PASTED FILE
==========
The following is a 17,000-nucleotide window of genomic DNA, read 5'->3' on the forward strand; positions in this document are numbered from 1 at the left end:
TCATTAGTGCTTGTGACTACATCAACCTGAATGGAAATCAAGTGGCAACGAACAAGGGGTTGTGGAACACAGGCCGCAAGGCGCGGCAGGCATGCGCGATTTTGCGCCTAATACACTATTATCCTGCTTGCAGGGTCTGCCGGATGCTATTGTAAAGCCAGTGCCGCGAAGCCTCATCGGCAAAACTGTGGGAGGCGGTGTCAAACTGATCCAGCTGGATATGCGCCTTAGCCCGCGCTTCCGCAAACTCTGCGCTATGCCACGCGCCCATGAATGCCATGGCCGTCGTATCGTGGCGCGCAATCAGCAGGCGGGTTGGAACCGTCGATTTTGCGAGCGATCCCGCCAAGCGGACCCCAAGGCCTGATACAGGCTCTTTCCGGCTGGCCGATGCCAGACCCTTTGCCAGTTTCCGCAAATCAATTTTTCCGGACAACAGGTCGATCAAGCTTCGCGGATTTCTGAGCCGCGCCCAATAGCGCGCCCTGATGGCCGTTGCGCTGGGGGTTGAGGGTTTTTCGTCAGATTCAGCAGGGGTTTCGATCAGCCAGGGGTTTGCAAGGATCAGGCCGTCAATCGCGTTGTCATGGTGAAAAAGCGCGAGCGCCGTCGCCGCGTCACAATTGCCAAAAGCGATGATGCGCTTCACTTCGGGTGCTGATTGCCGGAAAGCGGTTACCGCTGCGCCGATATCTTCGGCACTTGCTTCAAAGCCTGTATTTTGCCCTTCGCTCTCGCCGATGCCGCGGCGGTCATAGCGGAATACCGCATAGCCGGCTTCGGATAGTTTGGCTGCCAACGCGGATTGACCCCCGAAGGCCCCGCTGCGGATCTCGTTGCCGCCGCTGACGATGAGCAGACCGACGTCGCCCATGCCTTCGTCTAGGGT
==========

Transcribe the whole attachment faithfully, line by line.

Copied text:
The following is a 17,000-nucleotide window of genomic DNA, read 5'->3' on the forward strand; positions in this document are numbered from 1 at the left end:
TCATTAGTGCTTGTGACTACATCAACCTGAATGGAAATCAAGTGGCAACGAACAAGGGGTTGTGGAACACAGGCCGCAAGGCGCGGCAGGCATGCGCGATTTTGCGCCTAATACACTATTATCCTGCTTGCAGGGTCTGCCGGATGCTATTGTAAAGCCAGTGCCGCGAAGCCTCATCGGCAAAACTGTGGGAGGCGGTGTCAAACTGATCCAGCTGGATATGCGCCTTAGCCCGCGCTTCCGCAAACTCTGCGCTATGCCACGCGCCCATGAATGCCATGGCCGTCGTATCGTGGCGCGCAATCAGCAGGCGGGTTGGAACCGTCGATTTTGCGAGCGATCCCGCCAAGCGGACCCCAAGGCCTGATACAGGCTCTTTCCGGCTGGCCGATGCCAGACCCTTTGCCAGTTTCCGCAAATCAATTTTTCCGGACAACAGGTCGATCAAGCTTCGCGGATTTCTGAGCCGCGCCCAATAGCGCGCCCTGATGGCCGTTGCGCTGGGGGTTGAGGGTTTTTCGTCAGATTCAGCAGGGGTTTCGATCAGCCAGGGGTTTGCAAGGATCAGGCCGTCAATCGCGTTGTCATGGTGAAAAAGCGCGAGCGCCGTCGCCGCGTCACAATTGCCAAAAGCGATGATGCGCTTCACTTCGGGTGCTGATTGCCGGAAAGCGGTTACCGCTGCGCCGATATCTTCGGCACTTGCTTCAAAGCCTGTATTTTGCCCTTCGCTCTCGCCGATGCCGCGGCGGTCATAGCGGAATACCGCATAGCCGGCTTCGGATAGTTTGGCTGCCAACGCGGATTGACCCCCGAAGGCCCCGCTGCGGATCTCGTTGCCGCCGCTGACGATGAGCAGACCGACGTCGCCCATGCCTTCGTCTAGGGT